• Shaquille O'Neal had 25 points and 11 rebounds to lead the Boston Celtics to an 89-83 win over the New Jersey Nets. O'Neal sets a season high for points and ties his season high for rebounds. At age 38, he is the oldest Celtic to have a 25-10 game since 40-year-old Robert Parish in 1994.
• Dirk Nowitzki scored 34 points to lead the Dallas Mavericks over the Oklahoma City Thunder, and he is now averaging 33.8 PPG against the Thunder since their relocation. LeBron James (31.5) is the only other player averaging more than 30 points per game since then versus Oklahoma City.
• Although the Minnesota Timberwolves fell to the San Antonio Spurs in overtime, Kevin Love had 32 points and 22 rebounds, just five games after posting the NBA's first 30-30 game since 1982. Love is the third player in the past 25 seasons with multiple 30-point, 20-rebound games in his team's first 16 contests, joining Hakeem Olajuwon and Charles Barkley.
George Rose/Getty Images Entertainment
Ken Olin and Timothy Busfield didn't log enough minutes to establish a meaningful plus-minus rating.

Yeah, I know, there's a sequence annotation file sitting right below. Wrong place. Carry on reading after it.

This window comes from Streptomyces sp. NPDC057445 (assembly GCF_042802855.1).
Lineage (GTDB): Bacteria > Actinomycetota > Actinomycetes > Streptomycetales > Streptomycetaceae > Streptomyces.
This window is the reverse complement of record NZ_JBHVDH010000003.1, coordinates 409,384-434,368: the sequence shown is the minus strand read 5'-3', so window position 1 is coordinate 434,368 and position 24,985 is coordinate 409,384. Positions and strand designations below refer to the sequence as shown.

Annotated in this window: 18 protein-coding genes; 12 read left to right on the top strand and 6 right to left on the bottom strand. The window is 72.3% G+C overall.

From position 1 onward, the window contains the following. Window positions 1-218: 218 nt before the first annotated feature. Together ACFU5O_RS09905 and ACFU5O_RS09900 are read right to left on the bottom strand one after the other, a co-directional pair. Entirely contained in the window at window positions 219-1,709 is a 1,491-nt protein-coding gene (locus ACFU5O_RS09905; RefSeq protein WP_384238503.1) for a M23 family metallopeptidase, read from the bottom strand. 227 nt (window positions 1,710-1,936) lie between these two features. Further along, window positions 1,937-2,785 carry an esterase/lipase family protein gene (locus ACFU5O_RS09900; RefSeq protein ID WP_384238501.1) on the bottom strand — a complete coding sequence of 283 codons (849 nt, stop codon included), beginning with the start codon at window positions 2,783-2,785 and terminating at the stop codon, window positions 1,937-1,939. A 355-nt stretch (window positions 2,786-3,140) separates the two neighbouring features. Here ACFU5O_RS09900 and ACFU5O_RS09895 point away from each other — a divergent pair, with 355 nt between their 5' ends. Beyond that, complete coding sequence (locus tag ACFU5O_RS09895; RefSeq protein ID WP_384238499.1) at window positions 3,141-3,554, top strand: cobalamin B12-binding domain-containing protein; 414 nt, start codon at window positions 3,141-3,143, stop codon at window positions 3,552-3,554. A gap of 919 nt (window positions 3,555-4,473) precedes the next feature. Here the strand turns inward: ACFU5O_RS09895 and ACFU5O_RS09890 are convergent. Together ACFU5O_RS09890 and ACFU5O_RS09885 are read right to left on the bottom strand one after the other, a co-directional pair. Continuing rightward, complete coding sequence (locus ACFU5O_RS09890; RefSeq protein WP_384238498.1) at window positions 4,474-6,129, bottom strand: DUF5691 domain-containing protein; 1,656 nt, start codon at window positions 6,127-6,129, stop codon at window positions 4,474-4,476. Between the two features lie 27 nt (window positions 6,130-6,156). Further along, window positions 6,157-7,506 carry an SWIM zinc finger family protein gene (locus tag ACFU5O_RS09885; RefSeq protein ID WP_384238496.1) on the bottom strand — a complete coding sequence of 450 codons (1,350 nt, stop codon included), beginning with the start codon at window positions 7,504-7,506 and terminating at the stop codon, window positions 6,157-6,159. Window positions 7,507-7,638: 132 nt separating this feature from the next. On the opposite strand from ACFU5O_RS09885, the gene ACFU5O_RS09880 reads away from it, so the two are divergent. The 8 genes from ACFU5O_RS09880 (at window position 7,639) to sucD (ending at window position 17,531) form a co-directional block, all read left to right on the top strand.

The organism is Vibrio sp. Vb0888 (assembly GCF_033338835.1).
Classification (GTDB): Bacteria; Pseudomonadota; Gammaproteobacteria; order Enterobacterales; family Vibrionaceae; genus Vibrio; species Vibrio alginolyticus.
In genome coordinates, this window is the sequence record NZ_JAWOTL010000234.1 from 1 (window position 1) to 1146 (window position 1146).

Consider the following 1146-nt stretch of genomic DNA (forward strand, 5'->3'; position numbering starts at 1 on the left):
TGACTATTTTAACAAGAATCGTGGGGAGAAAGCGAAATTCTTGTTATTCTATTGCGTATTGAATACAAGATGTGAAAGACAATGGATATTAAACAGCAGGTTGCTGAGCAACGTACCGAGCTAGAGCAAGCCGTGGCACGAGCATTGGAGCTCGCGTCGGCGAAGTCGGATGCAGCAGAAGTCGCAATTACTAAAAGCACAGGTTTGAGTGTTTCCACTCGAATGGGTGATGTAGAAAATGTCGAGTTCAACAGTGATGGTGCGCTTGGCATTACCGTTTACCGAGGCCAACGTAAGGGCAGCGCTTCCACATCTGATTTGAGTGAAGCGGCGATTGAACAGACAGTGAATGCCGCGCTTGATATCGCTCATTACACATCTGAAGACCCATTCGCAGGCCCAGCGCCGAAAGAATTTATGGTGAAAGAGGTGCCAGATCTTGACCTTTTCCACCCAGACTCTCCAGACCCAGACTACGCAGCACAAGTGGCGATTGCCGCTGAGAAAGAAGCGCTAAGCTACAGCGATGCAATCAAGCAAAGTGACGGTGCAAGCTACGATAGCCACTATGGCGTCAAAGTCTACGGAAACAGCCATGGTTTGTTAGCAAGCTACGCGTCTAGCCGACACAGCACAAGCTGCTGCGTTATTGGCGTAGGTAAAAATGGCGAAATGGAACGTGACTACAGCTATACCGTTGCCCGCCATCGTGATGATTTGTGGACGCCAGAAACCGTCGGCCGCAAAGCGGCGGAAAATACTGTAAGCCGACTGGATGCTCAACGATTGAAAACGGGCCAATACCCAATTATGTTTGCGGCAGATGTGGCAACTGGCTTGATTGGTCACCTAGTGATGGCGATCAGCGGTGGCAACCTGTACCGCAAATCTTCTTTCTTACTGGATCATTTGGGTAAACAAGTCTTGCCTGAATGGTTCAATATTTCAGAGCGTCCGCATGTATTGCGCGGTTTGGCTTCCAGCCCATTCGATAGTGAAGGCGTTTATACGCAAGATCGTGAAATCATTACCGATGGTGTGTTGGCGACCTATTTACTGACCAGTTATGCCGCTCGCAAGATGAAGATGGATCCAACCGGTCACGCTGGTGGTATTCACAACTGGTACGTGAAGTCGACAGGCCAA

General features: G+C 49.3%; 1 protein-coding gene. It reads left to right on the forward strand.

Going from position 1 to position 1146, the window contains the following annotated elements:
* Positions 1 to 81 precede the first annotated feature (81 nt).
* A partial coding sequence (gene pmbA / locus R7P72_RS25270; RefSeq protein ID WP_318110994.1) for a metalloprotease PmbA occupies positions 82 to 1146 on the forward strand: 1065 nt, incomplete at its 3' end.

The scene from "Fletch" when Chevy Chase fantasizes he's a member of the Los Angeles Lakers has generally been regarded as the gold standard of NBA dream sequences. In addition to Chase, the sequence stars Kareem Abdul-Jabaar and the late Chick Hearn ("He's actually 6-5. With the afro, 6-9") and concludes with Chase fighting off multiple defenders with his ... teeth.
For sheer comedy, the Fletch bit wins, but narrative punch and realism, you have to give the edge to a 1989 episode from the second season of thirtysomething, starring Ken Olin. When it premiered on ABC in 1987, thirtysomething was a groundbreaking series. At that time, most one-hour dramas fell into one of three genres -- workplace (usually police precincts, hospitals, law firms), nighttime soap and action/freelance vigilantes ("The A Team," "Magnum P.I."). Thirtysomething didn't conform to any of those existing formulas. Its characters were complex, often unlikable, and dealt with neuroses like career anxiety, the stuff that complicates personal and romantic relationships, and the trade-offs you confront in adulthood. The dialogue on the show approximated how human beings spoke to each other, something that made it pretty novel at the time. Thirtysomething was occasionally self-absorbed, but so are we.
Thirtysomething took place in Philadelphia, and basketball was a recurring theme throughout the series. Ken Olin and Timothy Busfield co-owned a boutique ad agency, and were forever shooting hoops at the miniature standing basket in the bullpen. The group of friends on the show would gather to watch a big Sixers game in someone's living room, and scoring Sixers tickets or the chance to meet Charles Barkley in person would pop up as a D-story.